• This does involve representing numbers (trials and measurement values) in a graphical method.  A follow-up to this activity could include writing out a procedure for the statement and deciding what would be the best way to represent collected data (i.e. what graph format would give the best way to represent and interpret the collected data).

Connect to Reading

  • Students will be reading their statement and coming up with a way to translate that into another format (graphical).

Connect to Writing

  • At the end of this activity students do some short writing on how the poster could be improved.  They are expected to provide justification for their suggestions.
  • This activity can lead directly in to having students write out and perform an actual investigation (which is actually what I do following this activity).

Connect to Social Studies

  • Discussions around historical discoveries and how people made them could ensue after performing this activity.  The discussion should focus on pointing out how the inventor, scientist, or researcher used the scientific or engineering process to gain their understanding/breakthrough.  Possible examples could include Edison’s invention of the light bulb and the discovery of radioactivity by Becquerel and Marie Curie.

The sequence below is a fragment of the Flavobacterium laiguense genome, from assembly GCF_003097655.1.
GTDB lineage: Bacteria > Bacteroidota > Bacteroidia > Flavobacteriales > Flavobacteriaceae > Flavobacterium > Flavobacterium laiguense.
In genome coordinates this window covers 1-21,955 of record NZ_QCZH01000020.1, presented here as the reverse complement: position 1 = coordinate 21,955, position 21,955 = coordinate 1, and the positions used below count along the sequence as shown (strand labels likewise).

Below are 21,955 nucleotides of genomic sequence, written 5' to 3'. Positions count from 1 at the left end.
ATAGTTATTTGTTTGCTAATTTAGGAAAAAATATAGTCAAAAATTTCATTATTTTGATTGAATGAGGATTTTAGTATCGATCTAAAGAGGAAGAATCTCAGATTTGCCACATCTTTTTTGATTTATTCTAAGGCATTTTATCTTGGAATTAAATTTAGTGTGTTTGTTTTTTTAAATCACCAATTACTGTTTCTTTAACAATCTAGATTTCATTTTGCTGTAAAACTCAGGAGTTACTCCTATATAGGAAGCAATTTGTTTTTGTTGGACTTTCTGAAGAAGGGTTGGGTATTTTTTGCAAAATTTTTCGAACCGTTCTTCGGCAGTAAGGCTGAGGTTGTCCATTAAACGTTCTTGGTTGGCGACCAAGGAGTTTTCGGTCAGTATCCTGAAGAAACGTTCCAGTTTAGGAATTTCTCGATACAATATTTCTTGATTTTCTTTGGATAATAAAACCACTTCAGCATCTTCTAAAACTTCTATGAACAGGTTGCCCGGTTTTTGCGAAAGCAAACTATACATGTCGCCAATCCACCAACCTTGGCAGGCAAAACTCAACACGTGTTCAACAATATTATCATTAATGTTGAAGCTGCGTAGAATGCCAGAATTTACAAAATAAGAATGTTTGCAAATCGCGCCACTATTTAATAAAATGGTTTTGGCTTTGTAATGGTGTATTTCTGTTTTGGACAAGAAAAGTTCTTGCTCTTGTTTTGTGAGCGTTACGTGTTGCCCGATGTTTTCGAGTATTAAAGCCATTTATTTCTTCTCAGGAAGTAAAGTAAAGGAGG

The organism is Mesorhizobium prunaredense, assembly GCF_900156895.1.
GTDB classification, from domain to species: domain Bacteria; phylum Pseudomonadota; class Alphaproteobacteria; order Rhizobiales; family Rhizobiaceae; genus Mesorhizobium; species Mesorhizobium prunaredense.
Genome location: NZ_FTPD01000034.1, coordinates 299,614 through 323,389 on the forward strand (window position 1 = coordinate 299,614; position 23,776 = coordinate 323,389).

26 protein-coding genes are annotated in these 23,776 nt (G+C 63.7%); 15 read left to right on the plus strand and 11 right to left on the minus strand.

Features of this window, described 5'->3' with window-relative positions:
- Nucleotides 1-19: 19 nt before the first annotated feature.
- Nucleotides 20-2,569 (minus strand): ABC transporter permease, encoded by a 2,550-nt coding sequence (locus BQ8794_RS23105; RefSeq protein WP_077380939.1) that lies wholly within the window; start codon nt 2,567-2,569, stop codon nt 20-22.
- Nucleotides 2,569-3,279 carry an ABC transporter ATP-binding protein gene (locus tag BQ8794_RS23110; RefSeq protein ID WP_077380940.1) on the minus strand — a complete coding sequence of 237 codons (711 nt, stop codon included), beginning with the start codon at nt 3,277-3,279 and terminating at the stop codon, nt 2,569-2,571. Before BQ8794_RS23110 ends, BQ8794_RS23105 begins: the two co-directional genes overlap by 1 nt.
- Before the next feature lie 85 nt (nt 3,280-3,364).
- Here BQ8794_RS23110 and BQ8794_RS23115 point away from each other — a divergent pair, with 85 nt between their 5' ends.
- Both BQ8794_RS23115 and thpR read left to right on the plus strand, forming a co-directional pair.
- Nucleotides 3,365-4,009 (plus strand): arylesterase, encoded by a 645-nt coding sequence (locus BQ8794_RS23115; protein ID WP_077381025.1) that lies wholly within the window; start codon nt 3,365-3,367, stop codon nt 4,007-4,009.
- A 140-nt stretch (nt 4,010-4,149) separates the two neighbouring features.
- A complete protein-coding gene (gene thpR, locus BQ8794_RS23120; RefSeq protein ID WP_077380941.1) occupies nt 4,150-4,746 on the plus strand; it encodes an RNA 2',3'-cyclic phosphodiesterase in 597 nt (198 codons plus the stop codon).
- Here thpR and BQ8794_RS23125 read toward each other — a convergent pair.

For the Student


An important part of studying chemistry (and science in general) is being able to organize and carry out an experiment. No matter what question or problem a researcher is trying to answer or solve, they must be able to set up a process that will give valid answers. In addition the process must be easily understood and potentially reproduced by others. During this activity your goal is to create an experimental procedure that can determine whether a given statement is fact or fiction. There is one twist to this - your procedure must be drawn out in pictures with no words involved!

Prelab Questions

Define the terms: independent variable, dependent variable, and control variable.


Develop a procedure using only pictures that can be used to scientifically determine whether a given statement is valid.


  • Large piece of construction paper
  • Pens, markers, etc. for drawing


  1. With your lab partner, obtain a large piece of construction paper and a few pens or markers.